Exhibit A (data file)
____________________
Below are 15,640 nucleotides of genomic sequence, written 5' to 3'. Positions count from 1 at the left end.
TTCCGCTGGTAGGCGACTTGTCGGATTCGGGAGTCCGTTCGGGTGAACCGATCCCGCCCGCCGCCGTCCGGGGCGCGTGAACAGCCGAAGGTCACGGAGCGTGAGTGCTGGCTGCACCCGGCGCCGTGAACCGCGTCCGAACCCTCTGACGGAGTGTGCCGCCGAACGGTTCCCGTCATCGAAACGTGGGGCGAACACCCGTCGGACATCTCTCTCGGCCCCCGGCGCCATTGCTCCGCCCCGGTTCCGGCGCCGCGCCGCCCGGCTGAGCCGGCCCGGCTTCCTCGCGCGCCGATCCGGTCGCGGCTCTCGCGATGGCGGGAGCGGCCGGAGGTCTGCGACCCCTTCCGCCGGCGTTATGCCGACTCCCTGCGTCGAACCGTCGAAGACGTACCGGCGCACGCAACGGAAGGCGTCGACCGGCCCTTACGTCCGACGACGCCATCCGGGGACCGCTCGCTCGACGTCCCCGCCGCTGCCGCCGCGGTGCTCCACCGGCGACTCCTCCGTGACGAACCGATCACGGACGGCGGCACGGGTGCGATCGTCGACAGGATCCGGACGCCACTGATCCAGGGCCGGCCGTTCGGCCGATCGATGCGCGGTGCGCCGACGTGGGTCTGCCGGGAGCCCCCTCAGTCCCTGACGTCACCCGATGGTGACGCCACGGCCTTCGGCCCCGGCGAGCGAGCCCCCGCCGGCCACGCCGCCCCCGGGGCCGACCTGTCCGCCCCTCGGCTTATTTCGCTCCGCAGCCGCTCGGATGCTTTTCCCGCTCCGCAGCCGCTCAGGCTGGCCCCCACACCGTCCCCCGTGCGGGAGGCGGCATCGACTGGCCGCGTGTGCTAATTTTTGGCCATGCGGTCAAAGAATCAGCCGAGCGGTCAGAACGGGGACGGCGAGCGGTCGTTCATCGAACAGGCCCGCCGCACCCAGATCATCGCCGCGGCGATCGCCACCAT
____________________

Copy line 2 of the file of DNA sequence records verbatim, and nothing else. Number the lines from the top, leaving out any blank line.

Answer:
TTCCGCTGGTAGGCGACTTGTCGGATTCGGGAGTCCGTTCGGGTGAACCGATCCCGCCCGCCGCCGTCCGGGGCGCGTGAACAGCCGAAGGTCACGGAGCGTGAGTGCTGGCTGCACCCGGCGCCGTGAACCGCGTCCGAACCCTCTGACGGAGTGTGCCGCCGAACGGTTCCCGTCATCGAAACGTGGGGCGAACACCCGTCGGACATCTCTCTCGGCCCCCGGCGCCATTGCTCCGCCCCGGTTCCGGCGCCGCGCCGCCCGGCTGAGCCGGCCCGGCTTCCTCGCGCGCCGATCCGGTCGCGGCTCTCGCGATGGCGGGAGCGGCCGGAGGTCTGCGACCCCTTCCGCCGGCGTTATGCCGACTCCCTGCGTCGAACCGTCGAAGACGTACCGGCGCACGCAACGGAAGGCGTCGACCGGCCCTTACGTCCGACGACGCCATCCGGGGACCGCTCGCTCGACGTCCCCGCCGCTGCCGCCGCGGTGCTCCACCGGCGACTCCTCCGTGACGAACCGATCACGGACGGCGGCACGGGTGCGATCGTCGACAGGATCCGGACGCCACTGATCCAGGGCCGGCCGTTCGGCCGATCGATGCGCGGTGCGCCGACGTGGGTCTGCCGGGAGCCCCCTCAGTCCCTGACGTCACCCGATGGTGACGCCACGGCCTTCGGCCCCGGCGAGCGAGCCCCCGCCGGCCACGCCGCCCCCGGGGCCGACCTGTCCGCCCCTCGGCTTATTTCGCTCCGCAGCCGCTCGGATGCTTTTCCCGCTCCGCAGCCGCTCAGGCTGGCCCCCACACCGTCCCCCGTGCGGGAGGCGGCATCGACTGGCCGCGTGTGCTAATTTTTGGCCATGCGGTCAAAGAATCAGCCGAGCGGTCAGAACGGGGACGGCGAGCGGTCGTTCATCGAACAGGCCCGCCGCACCCAGATCATCGCCGCGGCGATCGCCACCAT